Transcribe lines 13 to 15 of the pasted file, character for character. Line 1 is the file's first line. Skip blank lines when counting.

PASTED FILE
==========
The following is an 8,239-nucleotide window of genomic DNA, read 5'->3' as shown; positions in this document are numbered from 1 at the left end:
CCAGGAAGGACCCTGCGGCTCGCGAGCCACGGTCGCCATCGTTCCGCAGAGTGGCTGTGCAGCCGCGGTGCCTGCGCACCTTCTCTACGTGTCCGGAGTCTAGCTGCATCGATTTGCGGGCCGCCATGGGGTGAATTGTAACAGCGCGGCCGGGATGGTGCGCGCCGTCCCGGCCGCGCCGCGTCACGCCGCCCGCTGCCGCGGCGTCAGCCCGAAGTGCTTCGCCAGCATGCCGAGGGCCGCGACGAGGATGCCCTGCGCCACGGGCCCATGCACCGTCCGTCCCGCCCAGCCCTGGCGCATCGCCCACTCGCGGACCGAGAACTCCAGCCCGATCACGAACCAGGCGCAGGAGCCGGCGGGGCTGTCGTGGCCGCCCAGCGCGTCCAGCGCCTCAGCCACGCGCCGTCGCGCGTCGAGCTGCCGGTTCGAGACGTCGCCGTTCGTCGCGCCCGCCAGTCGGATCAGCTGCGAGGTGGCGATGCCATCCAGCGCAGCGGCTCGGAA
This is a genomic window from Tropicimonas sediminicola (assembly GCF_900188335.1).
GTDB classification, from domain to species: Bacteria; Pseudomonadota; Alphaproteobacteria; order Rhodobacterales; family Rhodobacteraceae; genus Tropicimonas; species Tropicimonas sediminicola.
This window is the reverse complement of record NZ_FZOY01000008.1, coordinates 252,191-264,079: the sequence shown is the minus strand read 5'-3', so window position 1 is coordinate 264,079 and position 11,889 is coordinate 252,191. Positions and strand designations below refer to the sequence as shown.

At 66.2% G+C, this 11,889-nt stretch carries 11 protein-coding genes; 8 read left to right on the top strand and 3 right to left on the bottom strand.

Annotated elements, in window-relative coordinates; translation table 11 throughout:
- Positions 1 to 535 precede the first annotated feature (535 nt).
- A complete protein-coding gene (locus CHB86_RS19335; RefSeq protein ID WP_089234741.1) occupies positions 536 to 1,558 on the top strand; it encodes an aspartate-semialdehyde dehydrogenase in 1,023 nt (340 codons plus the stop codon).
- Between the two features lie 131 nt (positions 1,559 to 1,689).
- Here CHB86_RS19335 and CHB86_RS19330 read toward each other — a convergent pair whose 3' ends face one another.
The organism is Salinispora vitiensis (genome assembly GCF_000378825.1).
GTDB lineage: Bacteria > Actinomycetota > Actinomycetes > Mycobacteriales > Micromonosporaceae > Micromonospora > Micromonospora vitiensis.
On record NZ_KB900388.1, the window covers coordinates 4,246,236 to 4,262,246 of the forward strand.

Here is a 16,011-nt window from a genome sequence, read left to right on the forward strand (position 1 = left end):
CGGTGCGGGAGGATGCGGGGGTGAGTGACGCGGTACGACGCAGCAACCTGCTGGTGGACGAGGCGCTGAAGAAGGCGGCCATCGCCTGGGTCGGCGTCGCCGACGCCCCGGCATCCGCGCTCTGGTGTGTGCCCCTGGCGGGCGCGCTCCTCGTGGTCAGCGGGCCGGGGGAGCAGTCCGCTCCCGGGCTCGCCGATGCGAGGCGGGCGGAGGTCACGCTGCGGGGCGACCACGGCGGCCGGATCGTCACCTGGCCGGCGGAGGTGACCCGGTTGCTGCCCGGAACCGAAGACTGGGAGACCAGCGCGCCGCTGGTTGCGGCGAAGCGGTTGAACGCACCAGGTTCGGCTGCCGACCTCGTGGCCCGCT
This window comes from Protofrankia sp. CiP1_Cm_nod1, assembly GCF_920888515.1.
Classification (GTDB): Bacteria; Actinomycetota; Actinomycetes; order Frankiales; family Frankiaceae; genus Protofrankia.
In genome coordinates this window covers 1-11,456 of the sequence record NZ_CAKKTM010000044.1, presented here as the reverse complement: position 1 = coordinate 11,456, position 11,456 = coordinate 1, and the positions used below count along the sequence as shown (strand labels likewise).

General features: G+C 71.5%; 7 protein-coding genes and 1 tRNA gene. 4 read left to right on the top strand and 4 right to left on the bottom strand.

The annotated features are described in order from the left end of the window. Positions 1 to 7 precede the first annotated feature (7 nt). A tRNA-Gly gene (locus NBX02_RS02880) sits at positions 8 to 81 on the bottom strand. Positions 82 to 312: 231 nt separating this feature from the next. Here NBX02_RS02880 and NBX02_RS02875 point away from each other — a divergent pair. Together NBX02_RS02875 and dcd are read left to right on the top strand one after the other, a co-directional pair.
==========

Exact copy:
GTDB lineage: Bacteria > Actinomycetota > Actinomycetes > Mycobacteriales > Micromonosporaceae > Micromonospora > Micromonospora vitiensis.
On record NZ_KB900388.1, the window covers coordinates 4,246,236 to 4,262,246 of the forward strand.

Here is a 16,011-nt window from a genome sequence, read left to right on the forward strand (position 1 = left end):